Political InQueery: Messages & Omissions in the Early Campaign

New Hampshire GOP debate stage and participantsInformation on the power of American workers’ wages show stark losses in their portion of the money pie, unemployment figures took a hit in May that required explanation, and for all of the “recession is over” talk in Washington, people don’t feel optimistic about their own economic outlook. In rolls the second GOP debate of the 2012 campaign. Did they capitalize on the country’s bad mood? Well, kind of.

So many candidates took to the stage that to get any shot of all of them at once put them at “crushing your head” distance, and the stage props seemed straight out of Jeopardy!, the effect of which made the presidency seem like one of Bravo’s occupation-based contest shows. If so, is Michelle Bachmann the new Tabitha?

As predicted, there was a lot of ribbing of the current President, even though Tim Pawlenty had referred to last year’s health care reform as “Obamneycare” just the night before, a reference that includes Mitt Romney’s health care plan for Massachusetts. He backed down while on stage with Romney, however, giving more fuel to opponents that he’s weak-minded.

chart of US workers earnings 2011At the start of the debate, instead of answering a question directed at her, Michelle Bachmann led with a big announcement. I immediately thought, “she’s found the cure for cancer!” No, she was announcing that she’d filed her paperwork so she is now officially in the running for America’s Next Top Executive. It was a surprise move for a woman who is a veteran in politics and who is probably sick of being compared to Sarah Palin. And then, the children and grandchildren counting aside, we were off to the races.

Thirty seconds for each candidate to answer questions was a very small box for exploring any given issue, although seven people in one debate is going to be a bit of a mess, like seeing 16 horses out of the gate at the Kentucky Derby. It didn’t help that many of the questions were insipid or totally unrelated to politics, as Jon Stewart lambasted on The Daily Show. Each candidate stayed pretty true to their persona: Herman Cain was laid-back and polished, Newt Gingrich frowned a lot and everything he said sounded like a complaint, Rick Santorum was um, still considering a new surname, and Mitt Romney smiles even when he’s clearly irritated. I try to picture that in the Situation Room and it doesn’t work for me.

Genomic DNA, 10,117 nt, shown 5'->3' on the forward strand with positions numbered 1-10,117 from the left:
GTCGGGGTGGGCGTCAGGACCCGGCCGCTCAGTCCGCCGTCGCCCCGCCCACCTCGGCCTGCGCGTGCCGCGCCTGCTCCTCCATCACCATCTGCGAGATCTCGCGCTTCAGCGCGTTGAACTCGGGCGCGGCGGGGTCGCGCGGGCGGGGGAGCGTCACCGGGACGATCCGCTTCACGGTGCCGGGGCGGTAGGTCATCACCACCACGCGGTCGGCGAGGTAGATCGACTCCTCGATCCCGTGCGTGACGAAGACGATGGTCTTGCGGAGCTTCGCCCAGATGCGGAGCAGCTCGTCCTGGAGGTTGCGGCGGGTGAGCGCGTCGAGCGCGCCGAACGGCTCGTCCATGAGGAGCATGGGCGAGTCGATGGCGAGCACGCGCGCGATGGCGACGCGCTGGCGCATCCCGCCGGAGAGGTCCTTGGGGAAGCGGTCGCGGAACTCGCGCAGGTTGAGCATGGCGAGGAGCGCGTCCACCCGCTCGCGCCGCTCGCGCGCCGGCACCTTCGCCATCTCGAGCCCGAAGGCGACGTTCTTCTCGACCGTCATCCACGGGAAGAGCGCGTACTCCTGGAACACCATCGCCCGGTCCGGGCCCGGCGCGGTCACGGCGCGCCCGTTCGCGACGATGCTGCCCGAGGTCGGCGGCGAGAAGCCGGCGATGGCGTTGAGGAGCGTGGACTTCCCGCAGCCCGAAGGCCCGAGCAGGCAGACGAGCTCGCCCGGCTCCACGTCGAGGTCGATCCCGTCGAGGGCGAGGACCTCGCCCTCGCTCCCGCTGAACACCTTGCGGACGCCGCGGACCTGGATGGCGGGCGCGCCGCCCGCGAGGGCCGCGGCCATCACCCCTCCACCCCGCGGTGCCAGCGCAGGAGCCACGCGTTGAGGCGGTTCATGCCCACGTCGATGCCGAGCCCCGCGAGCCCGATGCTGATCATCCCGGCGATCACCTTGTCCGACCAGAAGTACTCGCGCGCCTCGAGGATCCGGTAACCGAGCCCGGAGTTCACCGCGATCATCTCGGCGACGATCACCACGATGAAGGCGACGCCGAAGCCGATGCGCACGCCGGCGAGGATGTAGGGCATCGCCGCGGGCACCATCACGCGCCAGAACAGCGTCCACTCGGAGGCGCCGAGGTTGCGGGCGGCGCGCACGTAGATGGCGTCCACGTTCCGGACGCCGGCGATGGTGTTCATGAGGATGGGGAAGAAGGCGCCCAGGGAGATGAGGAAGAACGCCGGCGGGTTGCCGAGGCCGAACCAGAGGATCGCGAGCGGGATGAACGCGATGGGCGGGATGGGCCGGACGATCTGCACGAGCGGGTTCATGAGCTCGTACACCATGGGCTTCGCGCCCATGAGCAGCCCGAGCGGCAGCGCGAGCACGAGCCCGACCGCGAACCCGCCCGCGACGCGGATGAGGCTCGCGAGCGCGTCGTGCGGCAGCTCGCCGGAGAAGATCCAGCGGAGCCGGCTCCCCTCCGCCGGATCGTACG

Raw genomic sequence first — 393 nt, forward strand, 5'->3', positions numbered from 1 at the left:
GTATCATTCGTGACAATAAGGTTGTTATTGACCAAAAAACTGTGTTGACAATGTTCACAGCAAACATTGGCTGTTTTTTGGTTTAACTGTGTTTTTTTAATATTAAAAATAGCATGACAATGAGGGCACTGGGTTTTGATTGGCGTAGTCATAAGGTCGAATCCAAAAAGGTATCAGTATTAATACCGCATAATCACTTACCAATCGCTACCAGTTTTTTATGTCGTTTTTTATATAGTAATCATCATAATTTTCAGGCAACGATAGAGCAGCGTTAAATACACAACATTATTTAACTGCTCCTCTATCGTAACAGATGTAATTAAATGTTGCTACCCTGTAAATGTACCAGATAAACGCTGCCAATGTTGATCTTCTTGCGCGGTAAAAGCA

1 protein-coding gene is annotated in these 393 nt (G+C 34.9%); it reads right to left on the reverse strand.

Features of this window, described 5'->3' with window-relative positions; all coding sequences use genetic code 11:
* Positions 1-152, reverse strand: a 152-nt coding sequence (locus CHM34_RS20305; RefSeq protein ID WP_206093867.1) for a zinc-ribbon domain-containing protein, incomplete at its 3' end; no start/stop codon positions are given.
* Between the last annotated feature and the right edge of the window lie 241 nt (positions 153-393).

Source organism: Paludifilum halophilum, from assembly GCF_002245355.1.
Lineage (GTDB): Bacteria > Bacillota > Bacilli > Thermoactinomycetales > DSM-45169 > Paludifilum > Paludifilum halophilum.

There are a lot of issues out there that the GOP feels it can pick on, job creation being one of them. John King, the moderator, put a little pressure on the debaters in the early going, asking why they favor more tax cuts if the Bush Administration’s tax cuts didn’t keep us from entering a recession at the end of his term. There were no answers to that question.

This is the point in a campaign where the big ideas that each party is thinking about using get tested. Which themes or messages will find traction? Usually there is something of a toolkit of election messages that will have some fact-checking infrastructure, and congressional candidates will pull from this set, per party, as they launch their campaigns, also inserting local issues into the mix of talking and platform points. But this debate seemed bereft of those big ideas, as they simply weren’t taken up, or actually uh, debated among the field. Those big issues, exacerbating the 30-second constriction, were also only talked about via a small-lens question, like asking the candidates if they would hire a Muslim on their staff, which is a reference to a comment from Mr. Cain about the “Muslims who would kill us” versus the other ones who aren’t hell-bent on our destruction. But reference points aside, what is this question supposed to address, other than their willingness to publicly admit they would discriminate against someone?